“What I learned through my year plus in Europe was geography, French, history, art, gastronomy, wine, and I got an advanced degree in economics,” he said, adding that at that time one U.S. dollar equated to roughly 4.3 Swiss francs, compared to today where one Swiss franc is 1.07 dollars.
Upon returning stateside in 1971, Dotzler met the love of his life – Cassandra Whitt, an in-flight supervisor for Delta Air Lines – and a year later the couple wed. Throughout the 70s and early part of the 80s, Dotzler worked in various positions (finance, marketing, manufacturing, business development) across various sectors (pharmaceuticals, medical instruments, biotechnology research tools).
By the mid-1980s, Dotzler’s work extended into venture capital. (To learn more about venture capitalists, check out this article that Dotzler published in The Journal of Private Equity in 2001: What Do Venture Capitalists Really Do, and Where Do They Learn to Do It?). Dotzler started with Crosspoint Venture Partners before founding Medicus Venture Partners in 1989. Ten years later, he co-founded De Novo Ventures where he currently serves as managing director. During his career as a venture capitalist, Dotzler has invested in eight companies that have achieved market values greater than $1 billion. Given his vast amount of industry experience, Dotzler offers advice for young entrepreneurs today.
“An entrepreneur must understand the customer for whom one wants to develop a product or service. Discover their needs and limitations,” said Dotzler, adding that the book Competing Against Luck by Clayton M. Christensen can be helpful for aspiring entrepreneurs. “Entrepreneurs should strive to learn as much as possible about the technology they intend to use in their startup. Begin thinking early about the team members you’d like to join you in building the company.”
Dotzler is also involved in several other activities, outside of his work as a venture capitalist. He has served as a Trustee of The Salk Institute in La Jolla, Calif. since 2010, and has been a Trustee of the Santa Fe Institute in Santa Fe, N.M. since 2015. He also serves as an advisor to the Gruter Institute, a behavior research non-profit based in Portola Valley, Calif.
“Aspects of these trusteeships that are rewarding are the quality of the scientists, the other trustees and the network you develop. These people are so bright. It’s just mindboggling I get to be part of it,” he said.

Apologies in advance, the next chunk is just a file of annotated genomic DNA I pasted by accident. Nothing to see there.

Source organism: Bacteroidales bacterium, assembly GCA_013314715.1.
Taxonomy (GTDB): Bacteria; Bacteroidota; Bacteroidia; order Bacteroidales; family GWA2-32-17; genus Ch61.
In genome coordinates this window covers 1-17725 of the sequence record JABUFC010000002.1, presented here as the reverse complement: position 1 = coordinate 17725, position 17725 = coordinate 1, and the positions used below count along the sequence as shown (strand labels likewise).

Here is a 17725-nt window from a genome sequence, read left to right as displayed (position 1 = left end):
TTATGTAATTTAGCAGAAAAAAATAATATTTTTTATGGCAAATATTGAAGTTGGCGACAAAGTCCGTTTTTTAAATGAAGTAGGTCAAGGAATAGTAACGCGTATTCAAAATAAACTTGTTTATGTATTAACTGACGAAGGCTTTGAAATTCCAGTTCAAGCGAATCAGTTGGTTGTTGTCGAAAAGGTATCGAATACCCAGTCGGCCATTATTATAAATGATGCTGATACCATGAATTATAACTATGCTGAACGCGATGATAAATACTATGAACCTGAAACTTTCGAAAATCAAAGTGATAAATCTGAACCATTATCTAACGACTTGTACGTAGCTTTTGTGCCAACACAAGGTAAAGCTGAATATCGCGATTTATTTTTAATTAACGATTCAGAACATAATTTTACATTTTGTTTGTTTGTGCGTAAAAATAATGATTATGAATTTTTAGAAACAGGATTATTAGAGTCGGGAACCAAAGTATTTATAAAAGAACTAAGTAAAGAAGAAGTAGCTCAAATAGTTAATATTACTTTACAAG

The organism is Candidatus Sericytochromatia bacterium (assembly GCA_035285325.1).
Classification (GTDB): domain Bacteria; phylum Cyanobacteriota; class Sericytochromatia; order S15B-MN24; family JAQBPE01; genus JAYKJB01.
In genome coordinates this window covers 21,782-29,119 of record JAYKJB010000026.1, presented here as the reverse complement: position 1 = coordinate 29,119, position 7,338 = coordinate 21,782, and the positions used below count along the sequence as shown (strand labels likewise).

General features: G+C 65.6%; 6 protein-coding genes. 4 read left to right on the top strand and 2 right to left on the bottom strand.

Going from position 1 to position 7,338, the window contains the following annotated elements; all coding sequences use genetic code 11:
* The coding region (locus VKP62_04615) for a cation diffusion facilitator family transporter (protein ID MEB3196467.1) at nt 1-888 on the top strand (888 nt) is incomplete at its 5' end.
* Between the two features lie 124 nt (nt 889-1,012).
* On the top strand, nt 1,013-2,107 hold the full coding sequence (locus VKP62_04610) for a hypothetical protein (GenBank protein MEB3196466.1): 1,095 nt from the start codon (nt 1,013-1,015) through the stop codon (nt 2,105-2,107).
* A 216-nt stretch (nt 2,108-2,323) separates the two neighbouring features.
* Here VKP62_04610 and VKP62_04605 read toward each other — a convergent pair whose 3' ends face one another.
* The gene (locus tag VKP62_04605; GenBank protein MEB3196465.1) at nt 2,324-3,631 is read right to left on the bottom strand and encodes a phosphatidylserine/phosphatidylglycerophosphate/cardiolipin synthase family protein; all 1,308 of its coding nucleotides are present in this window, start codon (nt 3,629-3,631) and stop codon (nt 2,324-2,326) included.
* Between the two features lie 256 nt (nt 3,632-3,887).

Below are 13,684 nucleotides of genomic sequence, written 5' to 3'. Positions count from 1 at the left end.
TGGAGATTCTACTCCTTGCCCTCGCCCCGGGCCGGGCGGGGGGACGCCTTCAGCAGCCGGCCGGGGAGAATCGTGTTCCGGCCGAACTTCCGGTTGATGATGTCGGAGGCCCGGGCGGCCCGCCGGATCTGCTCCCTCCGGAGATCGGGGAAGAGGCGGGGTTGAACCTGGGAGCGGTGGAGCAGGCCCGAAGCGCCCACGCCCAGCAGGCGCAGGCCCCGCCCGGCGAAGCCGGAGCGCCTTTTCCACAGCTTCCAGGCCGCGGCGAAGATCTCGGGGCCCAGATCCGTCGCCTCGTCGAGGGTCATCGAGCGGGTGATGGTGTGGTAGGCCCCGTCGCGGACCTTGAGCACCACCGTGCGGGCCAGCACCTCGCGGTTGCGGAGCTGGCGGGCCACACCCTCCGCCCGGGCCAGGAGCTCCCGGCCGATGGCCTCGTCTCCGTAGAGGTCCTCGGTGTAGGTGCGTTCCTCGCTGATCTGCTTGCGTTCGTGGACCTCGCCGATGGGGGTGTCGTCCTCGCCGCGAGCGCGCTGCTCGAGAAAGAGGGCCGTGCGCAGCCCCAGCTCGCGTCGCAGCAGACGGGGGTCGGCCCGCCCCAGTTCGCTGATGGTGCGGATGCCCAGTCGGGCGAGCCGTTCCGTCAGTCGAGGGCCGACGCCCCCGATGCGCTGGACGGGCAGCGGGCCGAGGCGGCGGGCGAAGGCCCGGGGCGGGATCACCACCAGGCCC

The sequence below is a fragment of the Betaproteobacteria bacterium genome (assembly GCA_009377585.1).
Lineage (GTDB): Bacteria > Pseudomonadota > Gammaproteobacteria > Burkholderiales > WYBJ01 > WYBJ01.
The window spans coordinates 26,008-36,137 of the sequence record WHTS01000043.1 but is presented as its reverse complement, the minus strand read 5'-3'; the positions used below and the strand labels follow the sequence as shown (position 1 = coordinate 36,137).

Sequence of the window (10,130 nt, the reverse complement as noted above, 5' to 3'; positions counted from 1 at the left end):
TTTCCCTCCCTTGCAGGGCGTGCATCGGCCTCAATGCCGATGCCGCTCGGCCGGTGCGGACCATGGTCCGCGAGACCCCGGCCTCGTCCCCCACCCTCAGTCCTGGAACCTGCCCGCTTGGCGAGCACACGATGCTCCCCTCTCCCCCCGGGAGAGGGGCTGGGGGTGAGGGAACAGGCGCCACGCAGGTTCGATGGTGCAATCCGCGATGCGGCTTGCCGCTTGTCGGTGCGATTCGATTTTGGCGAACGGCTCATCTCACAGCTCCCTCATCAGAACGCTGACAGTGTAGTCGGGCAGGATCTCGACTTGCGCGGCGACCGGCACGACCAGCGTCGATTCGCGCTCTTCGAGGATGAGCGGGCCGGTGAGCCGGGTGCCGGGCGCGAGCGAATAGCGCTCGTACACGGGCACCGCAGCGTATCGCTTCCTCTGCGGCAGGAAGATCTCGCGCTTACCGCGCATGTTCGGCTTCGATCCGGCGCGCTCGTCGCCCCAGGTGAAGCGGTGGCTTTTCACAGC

In his free time, Dotzler enjoys reading. He spends about two hours each day reading and has been on a nonfiction kick for 20 years. He prefers the feel of physical books, as opposed to reading from his iPad. He also enjoys listening to The Great Courses so that he can continue to learn and develop professionally. Dotzler tries to exercise six days each week, alternating between swimming and walking.
Fred and Cassandra raised two daughters. Whittney has a M.D. and Ph.D. from the University of Vermont where she is now a neonatologist. Cecelia is pursuing her Ph.D. in organizational psychology from Claremont Graduate University after earning her M.B.A. and spending 15 years working in industry. Fred and Cassandra also keep busy with their four grandchildren.
In 2018, the Frederick and Cassandra Dotzler Scholarship was established. Fred never forgot about his roots in Defiance, so he wanted the scholarship to support kids from southwest Iowa.
“Looking back on it all, I’ve had a lot of transitions in my life but nothing compares to the transition from Defiance, Iowa to graduating from Iowa State,” he said. “I owe a tremendous debt to Iowa State for admitting me and helping me finance my industrial engineering degree. The most important thing I took from the curriculum was teaching myself how to think analytically because those skills have served me well in every job I’ve had.”